My theory is that I got clogged ducts from pumping. Not everyone agrees with me. But I do know that pumping increases supply, so maybe not all of it was getting out.

I just want other women who are breastfeeding or are considering it to know that this is something that could happen. In the midst of all the good health benefits of breastfeeding, people are often reluctant to share the dark side.

Clogged ducts and mastitis are far more common – and I only heard other mothers’ stories and experiences after having a baby. Abscesses are rare, mostly because women get help from mastitis sooner. Women usually feel horribly sick, and get meds right away. For some reason, I didn’t feel so sick. I didn’t feel myself, and I felt tired, but not bedridden.

Now I realize that by the time I went to the physio clinic, it was likely already an abscess.

If there is any takeaway from this, it is to get help with clogged ducts or mastitis right away – even if you don’t have a fever.

I am now feeling completely better and still breastfeeding. I am grateful that Silas was completely unaffected by it all, and I know in the grand scheme of things, I will likely forget this even happened. Although it was a tough experience, I am still glad to be breastfeeding my son.

Silas, five months old, is still exclusively breastfed.
Silas, five months old, is still exclusively breastfed.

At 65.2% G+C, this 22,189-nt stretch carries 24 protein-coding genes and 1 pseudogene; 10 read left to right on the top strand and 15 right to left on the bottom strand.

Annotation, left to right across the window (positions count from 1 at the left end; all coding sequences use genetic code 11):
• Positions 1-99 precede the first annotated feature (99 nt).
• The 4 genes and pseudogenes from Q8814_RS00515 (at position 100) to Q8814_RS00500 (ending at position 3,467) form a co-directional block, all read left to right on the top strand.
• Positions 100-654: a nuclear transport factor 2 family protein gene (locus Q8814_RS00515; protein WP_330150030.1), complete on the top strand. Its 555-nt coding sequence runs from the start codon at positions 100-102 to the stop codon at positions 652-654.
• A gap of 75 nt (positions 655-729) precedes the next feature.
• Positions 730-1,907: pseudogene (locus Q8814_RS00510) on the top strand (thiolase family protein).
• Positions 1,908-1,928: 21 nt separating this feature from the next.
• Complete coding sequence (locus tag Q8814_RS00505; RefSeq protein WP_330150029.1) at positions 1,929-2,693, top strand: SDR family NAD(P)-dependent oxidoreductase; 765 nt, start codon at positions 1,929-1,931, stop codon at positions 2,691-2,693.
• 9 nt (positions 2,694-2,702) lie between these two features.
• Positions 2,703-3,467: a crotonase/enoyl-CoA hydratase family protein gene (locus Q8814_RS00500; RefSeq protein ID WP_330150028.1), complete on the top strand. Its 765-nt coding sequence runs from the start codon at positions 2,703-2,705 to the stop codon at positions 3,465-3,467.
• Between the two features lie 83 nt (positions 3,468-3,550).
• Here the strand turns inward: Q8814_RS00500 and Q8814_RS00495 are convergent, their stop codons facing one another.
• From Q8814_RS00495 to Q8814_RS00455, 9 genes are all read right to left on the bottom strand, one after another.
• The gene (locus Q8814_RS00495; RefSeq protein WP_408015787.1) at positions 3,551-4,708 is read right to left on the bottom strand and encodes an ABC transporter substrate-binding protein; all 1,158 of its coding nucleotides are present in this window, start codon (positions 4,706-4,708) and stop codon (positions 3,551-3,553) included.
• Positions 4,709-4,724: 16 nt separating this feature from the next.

Other mothers share their horror stories with breast abscesses:


Published by

April C

Writer, editor and mom in Saint John, NB.

10 thoughts on “My breastfeeding nightmare”

  1. You have done really well to continue breastfeeding after going through all that. I had mastitis with a fever and felt really unwell but luckily got antibiotics early so I was ok after a few days. Not what you need when you’ve just had a baby!

  2. I was amazed how fast that all seemed to happen…but you guys made it through all happy and healthy. Amazing resilience (all 3 of you); if you can make it through that think of what else you can do!!

  3. Awe. You are so strong.!! Good job for overcoming so much, and you were still just so concerned for the best for your little one. That’s a sweet story and hits home to me. I cried many nights because of breastfeeding. I am now still breastfeeding my almost 2 year old.! Now I want to stop. Lol

  4. Pingback: He’s 1 | Run on